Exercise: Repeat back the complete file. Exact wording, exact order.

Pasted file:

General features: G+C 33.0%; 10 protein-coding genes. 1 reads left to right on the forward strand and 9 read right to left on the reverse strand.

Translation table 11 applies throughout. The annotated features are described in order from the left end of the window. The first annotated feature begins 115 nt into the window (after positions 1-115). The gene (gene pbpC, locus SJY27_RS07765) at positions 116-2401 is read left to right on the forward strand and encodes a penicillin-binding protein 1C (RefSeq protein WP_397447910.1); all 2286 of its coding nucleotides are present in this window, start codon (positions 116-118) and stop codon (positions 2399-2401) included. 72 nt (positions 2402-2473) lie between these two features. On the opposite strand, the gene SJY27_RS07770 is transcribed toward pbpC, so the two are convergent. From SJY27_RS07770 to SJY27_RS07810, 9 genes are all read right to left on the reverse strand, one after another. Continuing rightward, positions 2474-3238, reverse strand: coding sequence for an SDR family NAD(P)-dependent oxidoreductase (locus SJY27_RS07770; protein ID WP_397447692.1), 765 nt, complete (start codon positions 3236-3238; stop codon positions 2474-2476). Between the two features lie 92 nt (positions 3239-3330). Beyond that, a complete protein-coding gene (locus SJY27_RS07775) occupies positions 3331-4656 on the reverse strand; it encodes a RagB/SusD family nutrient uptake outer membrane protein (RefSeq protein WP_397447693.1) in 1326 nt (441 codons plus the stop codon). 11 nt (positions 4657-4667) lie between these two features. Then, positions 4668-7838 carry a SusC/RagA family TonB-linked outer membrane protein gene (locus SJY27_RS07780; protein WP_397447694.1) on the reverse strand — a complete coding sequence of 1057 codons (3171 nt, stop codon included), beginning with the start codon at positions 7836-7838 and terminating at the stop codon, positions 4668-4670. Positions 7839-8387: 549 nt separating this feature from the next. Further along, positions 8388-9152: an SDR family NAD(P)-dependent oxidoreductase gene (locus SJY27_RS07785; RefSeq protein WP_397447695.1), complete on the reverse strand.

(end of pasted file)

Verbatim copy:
General features: G+C 33.0%; 10 protein-coding genes. 1 reads left to right on the forward strand and 9 read right to left on the reverse strand.

Translation table 11 applies throughout. The annotated features are described in order from the left end of the window. The first annotated feature begins 115 nt into the window (after positions 1-115). The gene (gene pbpC, locus SJY27_RS07765) at positions 116-2401 is read left to right on the forward strand and encodes a penicillin-binding protein 1C (RefSeq protein WP_397447910.1); all 2286 of its coding nucleotides are present in this window, start codon (positions 116-118) and stop codon (positions 2399-2401) included. 72 nt (positions 2402-2473) lie between these two features. On the opposite strand, the gene SJY27_RS07770 is transcribed toward pbpC, so the two are convergent. From SJY27_RS07770 to SJY27_RS07810, 9 genes are all read right to left on the reverse strand, one after another. Continuing rightward, positions 2474-3238, reverse strand: coding sequence for an SDR family NAD(P)-dependent oxidoreductase (locus SJY27_RS07770; protein ID WP_397447692.1), 765 nt, complete (start codon positions 3236-3238; stop codon positions 2474-2476). Between the two features lie 92 nt (positions 3239-3330). Beyond that, a complete protein-coding gene (locus SJY27_RS07775) occupies positions 3331-4656 on the reverse strand; it encodes a RagB/SusD family nutrient uptake outer membrane protein (RefSeq protein WP_397447693.1) in 1326 nt (441 codons plus the stop codon). 11 nt (positions 4657-4667) lie between these two features. Then, positions 4668-7838 carry a SusC/RagA family TonB-linked outer membrane protein gene (locus SJY27_RS07780; protein WP_397447694.1) on the reverse strand — a complete coding sequence of 1057 codons (3171 nt, stop codon included), beginning with the start codon at positions 7836-7838 and terminating at the stop codon, positions 4668-4670. Positions 7839-8387: 549 nt separating this feature from the next. Further along, positions 8388-9152: an SDR family NAD(P)-dependent oxidoreductase gene (locus SJY27_RS07785; RefSeq protein WP_397447695.1), complete on the reverse strand.